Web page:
In the early hours of 14 June 2017, a fire broke out within the kitchen of flat 16 on the fourth floor of Grenfell Tower, a residential high-rise block of flats located in the Lancaster West Estate in North Kensington W11. The block sits within one of the richest neighbourhoods in Europe. Within a matter of hours, the majority of the tower was substantially destroyed by fire, with the tragic loss of 72 lives; this was the worst loss of life to fire in domestic premises since the Second World War.
An Inquiry was set up on 15 August 2017 to examine the circumstances leading up to and surrounding the fire under a retired judge, Sir Martin Moore-Bick. Phase 1 of the Inquiry focussed on the events on the night of 14 June 2017. Hearings for Phase 1 began on 21 May 2018 and concluded on 12 December 2018. The Chairman published his Phase 1 report on 30 October 2019; he concluded inter alia that:
there was compelling evidence that the external walls of the building failed to comply with Requirement B4(1) of Schedule 1 to the Building Regulations 2010, in that they did not adequately resist the spread of fire having regard to the height, use and position of the building. On the contrary, they actively promoted it.Phase 2 of the Inquiry is examining the causes of these events, including how Grenfell Tower came to be in a condition which allowed the fire to spread in the way identified by Phase 1. Hearings for Phase 2 began in January 2020, but have been suspended since 16 March following the COVID-19 outbreak.
This series of seminars (2 -3 chaired panels of papers, author presented to an audience, with discussant comments and general discussion), hosted by the Bartlett School of Construction and Project Management in association with the School of History, Philosophy and Social Sciences, Bangor University, seeks to accompany the Inquiry by discussing the key financial, economic, management and social phenomena in urban housing that led to the disaster in an academic setting.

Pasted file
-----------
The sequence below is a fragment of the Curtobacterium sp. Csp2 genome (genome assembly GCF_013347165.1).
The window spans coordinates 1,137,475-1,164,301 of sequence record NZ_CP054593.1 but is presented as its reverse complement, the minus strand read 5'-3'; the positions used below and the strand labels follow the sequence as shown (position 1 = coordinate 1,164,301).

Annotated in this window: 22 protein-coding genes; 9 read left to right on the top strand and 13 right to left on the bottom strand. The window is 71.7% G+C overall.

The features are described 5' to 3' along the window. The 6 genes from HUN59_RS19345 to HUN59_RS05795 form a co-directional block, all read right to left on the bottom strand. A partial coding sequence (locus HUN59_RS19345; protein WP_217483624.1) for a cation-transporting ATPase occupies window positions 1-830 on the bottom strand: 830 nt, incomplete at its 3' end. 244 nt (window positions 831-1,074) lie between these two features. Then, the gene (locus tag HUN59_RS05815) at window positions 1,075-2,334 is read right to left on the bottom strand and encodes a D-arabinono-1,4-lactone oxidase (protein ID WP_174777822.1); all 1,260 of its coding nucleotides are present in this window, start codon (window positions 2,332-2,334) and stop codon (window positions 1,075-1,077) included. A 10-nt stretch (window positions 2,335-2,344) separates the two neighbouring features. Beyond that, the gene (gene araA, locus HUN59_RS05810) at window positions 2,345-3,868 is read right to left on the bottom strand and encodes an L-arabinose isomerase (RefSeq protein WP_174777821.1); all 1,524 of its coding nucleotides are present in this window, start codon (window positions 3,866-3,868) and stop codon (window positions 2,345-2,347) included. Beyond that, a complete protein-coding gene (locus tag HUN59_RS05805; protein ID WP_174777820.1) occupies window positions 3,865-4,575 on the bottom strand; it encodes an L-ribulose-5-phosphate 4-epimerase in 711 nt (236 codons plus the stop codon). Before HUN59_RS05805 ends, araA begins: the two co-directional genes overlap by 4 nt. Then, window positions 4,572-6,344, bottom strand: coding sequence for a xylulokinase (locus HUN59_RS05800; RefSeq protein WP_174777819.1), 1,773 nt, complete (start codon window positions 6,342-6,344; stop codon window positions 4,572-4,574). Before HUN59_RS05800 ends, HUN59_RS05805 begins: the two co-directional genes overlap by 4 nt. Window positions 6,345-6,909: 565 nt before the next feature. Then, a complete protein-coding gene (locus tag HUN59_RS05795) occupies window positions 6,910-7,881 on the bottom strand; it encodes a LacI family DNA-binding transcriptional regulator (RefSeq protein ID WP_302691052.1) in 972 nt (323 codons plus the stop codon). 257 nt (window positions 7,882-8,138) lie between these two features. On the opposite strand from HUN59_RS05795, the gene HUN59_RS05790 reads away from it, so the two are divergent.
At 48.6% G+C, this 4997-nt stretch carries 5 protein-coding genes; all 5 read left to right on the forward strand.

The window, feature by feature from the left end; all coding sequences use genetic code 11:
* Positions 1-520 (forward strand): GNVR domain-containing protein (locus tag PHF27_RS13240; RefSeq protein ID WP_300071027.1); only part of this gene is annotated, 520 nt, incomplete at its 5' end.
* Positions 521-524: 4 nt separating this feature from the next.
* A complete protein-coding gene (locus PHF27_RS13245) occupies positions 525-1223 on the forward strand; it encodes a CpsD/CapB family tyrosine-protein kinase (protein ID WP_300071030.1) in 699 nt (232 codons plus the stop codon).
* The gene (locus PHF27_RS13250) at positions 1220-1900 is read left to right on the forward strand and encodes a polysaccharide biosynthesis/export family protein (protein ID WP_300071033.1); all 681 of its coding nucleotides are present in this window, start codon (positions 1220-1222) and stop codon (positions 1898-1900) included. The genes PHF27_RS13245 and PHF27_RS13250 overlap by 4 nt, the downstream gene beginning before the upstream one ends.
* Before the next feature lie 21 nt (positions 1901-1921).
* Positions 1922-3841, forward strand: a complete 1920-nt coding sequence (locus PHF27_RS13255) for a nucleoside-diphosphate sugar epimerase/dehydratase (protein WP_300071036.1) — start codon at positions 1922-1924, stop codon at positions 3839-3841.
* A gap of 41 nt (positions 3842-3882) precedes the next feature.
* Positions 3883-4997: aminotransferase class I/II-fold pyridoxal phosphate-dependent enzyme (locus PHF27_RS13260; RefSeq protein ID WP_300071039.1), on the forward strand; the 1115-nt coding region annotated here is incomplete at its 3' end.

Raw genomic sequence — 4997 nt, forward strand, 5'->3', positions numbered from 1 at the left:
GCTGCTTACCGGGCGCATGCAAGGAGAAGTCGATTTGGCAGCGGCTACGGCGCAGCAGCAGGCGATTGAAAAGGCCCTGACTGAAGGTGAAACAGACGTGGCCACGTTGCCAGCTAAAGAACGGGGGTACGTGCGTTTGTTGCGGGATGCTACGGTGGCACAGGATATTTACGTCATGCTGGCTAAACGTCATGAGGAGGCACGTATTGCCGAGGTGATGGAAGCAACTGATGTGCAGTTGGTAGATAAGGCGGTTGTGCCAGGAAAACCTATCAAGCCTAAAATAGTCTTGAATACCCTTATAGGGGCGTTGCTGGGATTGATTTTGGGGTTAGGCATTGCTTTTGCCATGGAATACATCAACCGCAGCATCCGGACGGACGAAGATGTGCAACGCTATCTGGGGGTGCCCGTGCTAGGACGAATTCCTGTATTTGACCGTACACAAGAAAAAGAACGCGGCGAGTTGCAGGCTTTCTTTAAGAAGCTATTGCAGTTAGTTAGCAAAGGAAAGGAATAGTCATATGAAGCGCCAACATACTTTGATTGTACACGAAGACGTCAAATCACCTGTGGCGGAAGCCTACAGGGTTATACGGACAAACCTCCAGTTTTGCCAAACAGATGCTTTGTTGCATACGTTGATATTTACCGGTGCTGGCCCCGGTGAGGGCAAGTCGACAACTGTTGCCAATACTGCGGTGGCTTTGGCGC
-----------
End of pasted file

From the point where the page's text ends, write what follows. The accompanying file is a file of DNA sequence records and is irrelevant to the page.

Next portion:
Four seminars will examine the key aspects of the climate and context in which the disaster occurred to try to extrapolate the wider implications and lessons for how urban housing is funded, managed, and supports the social and working lives of urban inhabitants. The seminars will be held at dates to be fixed in the autumn of 2020, either in person or virtually, depending on the regulations then in place.
What we are looking for
We will accept individual twenty-minute talks as well as complete panel submissions and roundtables. Individual abstracts should be 250-300 words. Panels are expected to consist of three or four papers and should be submitted by one person who is willing to serve as the point of contact. Complete panels should also include a chair. In addition to abstracts for each individual paper, panel and roundtable submissions should also include a 100-150 word introduction describing the main theme. Applications are welcomed from experienced practitioners, tenant groups, legal and business fields as well as academic researchers.
All submissions should be received by Monday, 29 June 2020 with decisions on inclusion announced by Friday, 17 July. Submissions should be made by email to [email protected] or [email protected]. The decision to include a submission rests with the organizers. Please submit all information in the body of your email (no attachments or PDFs, thank you) and in the following order: name, affiliation, email, paper title, abstract, keywords.
Each of the seminars will follow a theme, please visit the website here to explore the themes which we would like papers submitted about.
It is envisioned that some form of publication, of both papers and proceedings (recorded video or text or otherwise), will follow from the conferences.